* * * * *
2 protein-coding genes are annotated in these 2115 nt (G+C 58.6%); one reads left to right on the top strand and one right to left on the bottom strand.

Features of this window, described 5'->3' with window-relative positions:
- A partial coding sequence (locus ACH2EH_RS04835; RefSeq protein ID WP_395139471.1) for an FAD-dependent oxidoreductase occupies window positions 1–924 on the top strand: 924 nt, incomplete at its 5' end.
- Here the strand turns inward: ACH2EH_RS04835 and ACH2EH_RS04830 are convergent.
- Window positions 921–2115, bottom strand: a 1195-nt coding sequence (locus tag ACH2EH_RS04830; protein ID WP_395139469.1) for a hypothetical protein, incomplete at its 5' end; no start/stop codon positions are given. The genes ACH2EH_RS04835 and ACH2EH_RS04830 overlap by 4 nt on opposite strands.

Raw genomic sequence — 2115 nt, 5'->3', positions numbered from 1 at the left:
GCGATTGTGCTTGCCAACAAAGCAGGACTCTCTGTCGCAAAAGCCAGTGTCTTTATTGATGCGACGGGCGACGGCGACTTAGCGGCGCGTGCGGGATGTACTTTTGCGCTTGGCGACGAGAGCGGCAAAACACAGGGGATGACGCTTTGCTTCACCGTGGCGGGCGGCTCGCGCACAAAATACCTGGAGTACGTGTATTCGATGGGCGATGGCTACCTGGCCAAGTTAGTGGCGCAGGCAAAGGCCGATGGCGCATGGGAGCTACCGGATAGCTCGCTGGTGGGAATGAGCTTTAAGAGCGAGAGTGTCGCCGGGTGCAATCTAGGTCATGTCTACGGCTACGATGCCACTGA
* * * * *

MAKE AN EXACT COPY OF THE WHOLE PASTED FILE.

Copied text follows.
2 protein-coding genes are annotated in these 2115 nt (G+C 58.6%); one reads left to right on the top strand and one right to left on the bottom strand.

Features of this window, described 5'->3' with window-relative positions:
- A partial coding sequence (locus ACH2EH_RS04835; RefSeq protein ID WP_395139471.1) for an FAD-dependent oxidoreductase occupies window positions 1–924 on the top strand: 924 nt, incomplete at its 5' end.
- Here the strand turns inward: ACH2EH_RS04835 and ACH2EH_RS04830 are convergent.
- Window positions 921–2115, bottom strand: a 1195-nt coding sequence (locus tag ACH2EH_RS04830; protein ID WP_395139469.1) for a hypothetical protein, incomplete at its 5' end; no start/stop codon positions are given. The genes ACH2EH_RS04835 and ACH2EH_RS04830 overlap by 4 nt on opposite strands.

Raw genomic sequence — 2115 nt, 5'->3', positions numbered from 1 at the left:
GCGATTGTGCTTGCCAACAAAGCAGGACTCTCTGTCGCAAAAGCCAGTGTCTTTATTGATGCGACGGGCGACGGCGACTTAGCGGCGCGTGCGGGATGTACTTTTGCGCTTGGCGACGAGAGCGGCAAAACACAGGGGATGACGCTTTGCTTCACCGTGGCGGGCGGCTCGCGCACAAAATACCTGGAGTACGTGTATTCGATGGGCGATGGCTACCTGGCCAAGTTAGTGGCGCAGGCAAAGGCCGATGGCGCATGGGAGCTACCGGATAGCTCGCTGGTGGGAATGAGCTTTAAGAGCGAGAGTGTCGCCGGGTGCAATCTAGGTCATGTCTACGGCTACGATGCCACTGA